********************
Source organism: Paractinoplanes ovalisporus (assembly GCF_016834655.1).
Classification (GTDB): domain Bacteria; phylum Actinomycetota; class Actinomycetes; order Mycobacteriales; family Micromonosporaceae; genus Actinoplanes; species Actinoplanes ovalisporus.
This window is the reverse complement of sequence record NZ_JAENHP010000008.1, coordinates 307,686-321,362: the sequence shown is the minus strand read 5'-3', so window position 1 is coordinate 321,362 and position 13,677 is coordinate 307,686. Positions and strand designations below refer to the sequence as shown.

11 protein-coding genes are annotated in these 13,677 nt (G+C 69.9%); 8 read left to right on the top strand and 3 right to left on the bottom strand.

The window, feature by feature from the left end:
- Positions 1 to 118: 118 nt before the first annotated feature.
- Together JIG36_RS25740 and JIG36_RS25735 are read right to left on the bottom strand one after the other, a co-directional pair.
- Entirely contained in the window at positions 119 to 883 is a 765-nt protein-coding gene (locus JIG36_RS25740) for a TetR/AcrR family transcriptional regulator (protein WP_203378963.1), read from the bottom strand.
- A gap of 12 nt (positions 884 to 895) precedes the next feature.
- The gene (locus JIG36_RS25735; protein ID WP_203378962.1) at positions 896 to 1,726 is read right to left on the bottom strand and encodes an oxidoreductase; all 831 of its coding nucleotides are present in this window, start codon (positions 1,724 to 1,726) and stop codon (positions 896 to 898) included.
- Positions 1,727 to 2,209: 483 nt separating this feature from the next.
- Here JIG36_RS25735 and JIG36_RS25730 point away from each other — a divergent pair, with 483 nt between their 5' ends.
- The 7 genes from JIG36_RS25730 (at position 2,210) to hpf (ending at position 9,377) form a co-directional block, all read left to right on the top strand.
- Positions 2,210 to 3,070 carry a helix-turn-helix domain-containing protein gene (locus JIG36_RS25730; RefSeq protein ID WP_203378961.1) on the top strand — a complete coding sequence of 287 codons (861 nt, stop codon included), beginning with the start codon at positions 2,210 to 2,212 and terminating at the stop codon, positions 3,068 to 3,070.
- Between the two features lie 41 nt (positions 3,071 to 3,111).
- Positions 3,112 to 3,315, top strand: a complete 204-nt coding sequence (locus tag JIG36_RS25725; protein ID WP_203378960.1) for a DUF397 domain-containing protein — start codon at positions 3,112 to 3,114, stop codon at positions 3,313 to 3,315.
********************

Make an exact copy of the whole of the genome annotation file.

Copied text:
Source organism: Paractinoplanes ovalisporus (assembly GCF_016834655.1).
Classification (GTDB): domain Bacteria; phylum Actinomycetota; class Actinomycetes; order Mycobacteriales; family Micromonosporaceae; genus Actinoplanes; species Actinoplanes ovalisporus.
This window is the reverse complement of sequence record NZ_JAENHP010000008.1, coordinates 307,686-321,362: the sequence shown is the minus strand read 5'-3', so window position 1 is coordinate 321,362 and position 13,677 is coordinate 307,686. Positions and strand designations below refer to the sequence as shown.

11 protein-coding genes are annotated in these 13,677 nt (G+C 69.9%); 8 read left to right on the top strand and 3 right to left on the bottom strand.

The window, feature by feature from the left end:
- Positions 1 to 118: 118 nt before the first annotated feature.
- Together JIG36_RS25740 and JIG36_RS25735 are read right to left on the bottom strand one after the other, a co-directional pair.
- Entirely contained in the window at positions 119 to 883 is a 765-nt protein-coding gene (locus JIG36_RS25740) for a TetR/AcrR family transcriptional regulator (protein WP_203378963.1), read from the bottom strand.
- A gap of 12 nt (positions 884 to 895) precedes the next feature.
- The gene (locus JIG36_RS25735; protein ID WP_203378962.1) at positions 896 to 1,726 is read right to left on the bottom strand and encodes an oxidoreductase; all 831 of its coding nucleotides are present in this window, start codon (positions 1,724 to 1,726) and stop codon (positions 896 to 898) included.
- Positions 1,727 to 2,209: 483 nt separating this feature from the next.
- Here JIG36_RS25735 and JIG36_RS25730 point away from each other — a divergent pair, with 483 nt between their 5' ends.
- The 7 genes from JIG36_RS25730 (at position 2,210) to hpf (ending at position 9,377) form a co-directional block, all read left to right on the top strand.
- Positions 2,210 to 3,070 carry a helix-turn-helix domain-containing protein gene (locus JIG36_RS25730; RefSeq protein ID WP_203378961.1) on the top strand — a complete coding sequence of 287 codons (861 nt, stop codon included), beginning with the start codon at positions 2,210 to 2,212 and terminating at the stop codon, positions 3,068 to 3,070.
- Between the two features lie 41 nt (positions 3,071 to 3,111).
- Positions 3,112 to 3,315, top strand: a complete 204-nt coding sequence (locus tag JIG36_RS25725; protein ID WP_203378960.1) for a DUF397 domain-containing protein — start codon at positions 3,112 to 3,114, stop codon at positions 3,313 to 3,315.